oldRecvChecksum = CheckSum;
    
        // return packet, even check_sum not match
        if (Sum != CheckSum) {
            *ErrorCode = 1;
            *ErrorType = Size;
            return pMsg;
        }
        return pMsg;
    }
    Thanks in advance!
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  2. #2
    Member Nothilvien is online now
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    Re: Help me understand the logic of this function

    int nProcPosition = Processes Position
    int nRecvPosition = Receive Position
    int pRecvBuffer = Buffer containing received data
    HEADER = Expected Size of Header (looks like its an buffer?) size is determined by sizeof()
    const uint INITCODE = Expected first 4bytes as integer of data


    The method 'ReadClientMessage' is probably called in a separate thread and operates on the 'pRecvBuffer', while the sockets will write data and increase 'nRecvPosition' count.
    Code:
        if (nProcPosition >= nRecvPosition) {
            nRecvPosition = 0;
            nProcPosition = 0;
            return 0;
        }
    This checks if we have processed as much data as we received, if so there is nothing to read for us so we return


    Code:
        if (Init == 0) {
            if (nRecvPosition - nProcPosition < 4)
                return 0;
            int InitCode = *((unsigned int*)(pRecvBuffer + nProcPosition));
            if (InitCode != INITCODE) {
                *ErrorCode = 2;
                *ErrorType = InitCode;
                CloseSocket(); //fors_debug ÌØÊâ¦Àí
                return 0;
            }
            Init = 1;
            nProcPosition += 4;
        }
    This checks if the beginning of the data stream, or packet (depends on when 'Init' is reset, not visible in this code) starts with an expected uint defined in 'INITCODE'. Usually this is done to check that the client speaks the same protocol as the server, and reject it quickly if not.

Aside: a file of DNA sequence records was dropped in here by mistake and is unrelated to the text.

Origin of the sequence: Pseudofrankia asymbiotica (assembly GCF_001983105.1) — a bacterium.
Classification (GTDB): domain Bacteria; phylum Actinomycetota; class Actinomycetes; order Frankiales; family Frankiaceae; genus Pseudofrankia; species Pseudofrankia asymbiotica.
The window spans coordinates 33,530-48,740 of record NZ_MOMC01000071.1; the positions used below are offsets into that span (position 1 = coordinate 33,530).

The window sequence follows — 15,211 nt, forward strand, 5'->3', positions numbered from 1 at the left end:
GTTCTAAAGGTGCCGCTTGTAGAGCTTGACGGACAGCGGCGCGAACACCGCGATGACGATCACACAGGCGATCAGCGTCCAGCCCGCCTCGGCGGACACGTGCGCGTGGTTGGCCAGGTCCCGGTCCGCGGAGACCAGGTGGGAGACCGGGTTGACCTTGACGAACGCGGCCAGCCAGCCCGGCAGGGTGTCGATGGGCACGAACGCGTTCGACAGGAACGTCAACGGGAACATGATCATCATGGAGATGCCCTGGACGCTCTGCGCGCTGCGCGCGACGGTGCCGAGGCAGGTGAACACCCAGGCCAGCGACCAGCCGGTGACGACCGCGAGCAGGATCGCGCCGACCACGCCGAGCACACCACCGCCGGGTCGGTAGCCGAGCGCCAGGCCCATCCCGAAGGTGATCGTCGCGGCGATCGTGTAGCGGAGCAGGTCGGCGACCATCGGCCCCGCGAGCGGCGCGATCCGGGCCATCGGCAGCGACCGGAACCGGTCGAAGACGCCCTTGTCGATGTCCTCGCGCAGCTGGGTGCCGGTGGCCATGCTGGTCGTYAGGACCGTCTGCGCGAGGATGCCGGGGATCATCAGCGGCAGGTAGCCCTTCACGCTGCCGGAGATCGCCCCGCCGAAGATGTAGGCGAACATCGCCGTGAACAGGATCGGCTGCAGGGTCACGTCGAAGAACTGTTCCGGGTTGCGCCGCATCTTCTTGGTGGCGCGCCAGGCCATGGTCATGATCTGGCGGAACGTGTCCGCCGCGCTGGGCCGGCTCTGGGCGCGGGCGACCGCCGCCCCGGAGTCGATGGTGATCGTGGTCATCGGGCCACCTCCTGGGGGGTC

Only perform this check if we haven't done it ' (Init == 0)' {
    if we have less than 4bytes to read '(nRecvPosition - nProcPosition < 4)' {
    abort;
    }
    read 4bytes from the buffer and cast it to an unsigned int 'int InitCode = *((unsigned int*)(pRecvBuffer + nProcPosition));'
    if the read 'InitCode' is not what we expect 'INITCODE' {
    set some errors, close the connection and abort
    }
    Mark that we succesfully checked the first 4 bytes 'Init = 1;' so we don't need to check again (until init is reset?)
    Advance the number of processed bytes by 4 ' nProcPosition += 4;'
    }


    Code:
      //    Ccheck received message is larger than HEADER
        if (nRecvPosition - nProcPosition < sizeof(HEADER))
            return 0;
    This checks if we have enough data to read the header, if not we abort.

    Code:
        //    Check full message arrived
        int sh = sizeof(HEADER);
        unsigned short Size = *((unsigned short*)(pRecvBuffer + nProcPosition + 4));
        Size = Size + sizeof(HEADER);
        unsigned char CheckSum = *((unsigned char*)(pRecvBuffer + nProcPosition + 3));
        unsigned int SockType = *((unsigned short*)(pRecvBuffer + nProcPosition));
        unsigned int ClentTick = *((unsigned int*)(pRecvBuffer + nProcPosition + 6));
        if (Size > MAX_MESSAGE_SIZE || Size < sizeof(HEADER)) {